‘The stern Elliot’, as Windham called him, was much affected by the latter’s death and had thoughts of retiring from politics. But he could still be relied upon to make ‘an honourable and eloquent protest’. This he did during the Regency debates, Nov.-Dec. 1810, and against the re-appointment of the Duke of York, 6 June 1811, when he explained that he had previously voted only for Bankes’s motion for the duke’s removal in March 1809 and abstained on the two others. As he disliked the Prince of Wales’s ‘weakness and fluctuation of character’, he had regarded the Whig failure to return to power in February 1811 as ‘a happy deliverance’ and had, to Lord Grenville’s mortification, refused to consider office. On 7 Mar. he was the only English Member to support Ponsonby’s views on Catholic relief and he spoke up for freedom of conscience in the army and militia that session. He joined in the Whig attacks on McMahon’s appointments in February and April 1812, though his objection to sinecures was not deep rooted: he dismissed the offices in reversion bill as ‘of little moment’, 7 Feb. 1812. After supporting Lord Morpeth’s Irish motion, 4 Feb., energetically advocating relief for the Irish Catholics, he presented a petition from the English Catholics for relief, 20 Apr., and on 24 Apr. justified Catholic relief, not on abstract grounds, but as ‘a matter of moral and political prudence’. On parliamentary reform, Elliot remained adamant: opposing Brand’s motion, 8 May, he thought that ‘in general the House spoke the sense of the people’. This being the case, he deplored in a ‘well received’ speech the return to power of a discredited administration, 11 June, and the exclusion of the Whigs, whose part in the negotiations for a stronger administration he defended.7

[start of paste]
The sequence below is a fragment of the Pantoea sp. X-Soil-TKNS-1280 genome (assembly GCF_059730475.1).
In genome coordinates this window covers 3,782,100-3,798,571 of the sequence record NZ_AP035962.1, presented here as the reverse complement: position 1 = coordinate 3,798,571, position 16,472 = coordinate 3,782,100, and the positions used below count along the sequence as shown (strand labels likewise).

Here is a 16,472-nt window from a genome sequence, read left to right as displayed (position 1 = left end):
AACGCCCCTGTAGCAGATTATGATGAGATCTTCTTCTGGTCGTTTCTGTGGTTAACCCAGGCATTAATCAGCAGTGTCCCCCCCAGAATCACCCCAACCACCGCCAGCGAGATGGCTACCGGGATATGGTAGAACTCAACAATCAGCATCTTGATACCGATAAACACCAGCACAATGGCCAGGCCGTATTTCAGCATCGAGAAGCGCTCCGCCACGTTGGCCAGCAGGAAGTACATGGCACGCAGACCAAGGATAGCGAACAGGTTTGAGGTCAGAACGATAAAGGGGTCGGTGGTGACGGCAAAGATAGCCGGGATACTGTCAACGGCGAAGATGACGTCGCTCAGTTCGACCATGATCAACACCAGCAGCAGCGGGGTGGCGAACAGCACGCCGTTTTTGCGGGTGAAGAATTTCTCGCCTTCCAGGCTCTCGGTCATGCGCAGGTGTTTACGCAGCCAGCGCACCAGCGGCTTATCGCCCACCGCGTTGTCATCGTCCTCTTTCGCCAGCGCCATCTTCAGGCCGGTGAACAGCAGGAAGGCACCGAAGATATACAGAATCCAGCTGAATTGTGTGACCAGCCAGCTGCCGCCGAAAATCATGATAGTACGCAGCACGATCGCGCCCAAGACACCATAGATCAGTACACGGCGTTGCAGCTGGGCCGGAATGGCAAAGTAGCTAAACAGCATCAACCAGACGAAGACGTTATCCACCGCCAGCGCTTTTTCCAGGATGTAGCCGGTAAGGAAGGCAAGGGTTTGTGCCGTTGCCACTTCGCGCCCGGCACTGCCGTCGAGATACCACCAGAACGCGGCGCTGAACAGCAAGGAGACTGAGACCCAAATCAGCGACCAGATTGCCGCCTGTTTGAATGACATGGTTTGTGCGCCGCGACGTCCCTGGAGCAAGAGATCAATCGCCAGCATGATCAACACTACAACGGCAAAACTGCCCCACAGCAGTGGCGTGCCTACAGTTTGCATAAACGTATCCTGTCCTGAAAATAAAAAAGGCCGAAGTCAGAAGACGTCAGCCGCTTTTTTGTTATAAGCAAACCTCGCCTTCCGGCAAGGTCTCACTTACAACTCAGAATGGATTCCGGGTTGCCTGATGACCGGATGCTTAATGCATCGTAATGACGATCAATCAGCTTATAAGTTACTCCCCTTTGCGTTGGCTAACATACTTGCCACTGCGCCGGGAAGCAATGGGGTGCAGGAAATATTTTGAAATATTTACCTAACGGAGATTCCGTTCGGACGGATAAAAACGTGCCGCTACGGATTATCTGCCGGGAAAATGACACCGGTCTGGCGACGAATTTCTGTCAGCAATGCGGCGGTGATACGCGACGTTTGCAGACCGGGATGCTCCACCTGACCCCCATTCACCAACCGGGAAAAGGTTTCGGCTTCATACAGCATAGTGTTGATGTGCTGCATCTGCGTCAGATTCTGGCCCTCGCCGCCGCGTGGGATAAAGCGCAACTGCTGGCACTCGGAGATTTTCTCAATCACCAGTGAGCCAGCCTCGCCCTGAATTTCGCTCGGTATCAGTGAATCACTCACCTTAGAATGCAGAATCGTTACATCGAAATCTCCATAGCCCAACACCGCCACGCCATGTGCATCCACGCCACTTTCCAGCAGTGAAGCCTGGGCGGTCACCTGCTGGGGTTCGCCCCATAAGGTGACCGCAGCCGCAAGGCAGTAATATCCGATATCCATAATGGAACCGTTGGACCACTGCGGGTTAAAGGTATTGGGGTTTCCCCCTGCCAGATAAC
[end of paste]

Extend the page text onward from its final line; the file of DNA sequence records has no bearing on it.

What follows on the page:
Elliot joined the Grenvillites in refusing to support Whitbread’s amendment to the address, 30 Nov. 1812; he subsequently deplored Whitbread’s and Methuen’s procedure in the cause of the Princess of Wales. On the other hand, he supported Whitbread’s motion in defence of the Spanish Liberal refugees at Gibraltar, 1 Mar. 1815. In 1813, 1814 and 1816 he presented petitions for relief from the English Catholics; his speech of 21 May 1816 in its favour was received with ‘loud cheers from all parts of the House’, and on 9 May 1817, when he seconded Grattan’s motion for Irish Catholic relief, he ridiculed the fears of alarmist critics of the measure. On 3 Mar. 1815 he announced a change of mind in favour of the corn bill, which he had voted against the previous session: regretting his difference with his friends, particularly Francis Horner*, he explained that he could not see the agricultural interest sacrificed. Having supported the Regent’s address on France, 7 Apr. 1815, he was in favour of the property tax, 20 Apr., but thought ministers should be censured for permitting Buonaparte to escape from Elba. He refused to support Whitbread’s motion in favour of negotiations with Buonaparte, 28 Apr., and could not oppose the address, 1 Feb. 1816, as he had from the start favoured the resumption of hostilities. On 20 Feb., to quote Castlereagh, ‘Mr Elliot although he did not vote for the address made a most powerful speech in support of the main principles of the peace, and left nothing unsaid in the view of the House’. (His only objection was to the indemnity demanded from France.) Writing to Lord Grenville on 23 Jan., he had admitted that he was at loggerheads with his Whig friends and announced that he would attend no more party meetings: like other Grenvillites, he refused to attend the meeting of 31 Jan. He wished to retire from public life, and when that summer there were rumours of a dissolution, he informed his patron that retirement was ‘essential to my comfort, happiness, and health’, but he allowed himself to be persuaded by Fitzwilliam to continue.8 He had steadily supported government retrenchment that session, as he did during the next.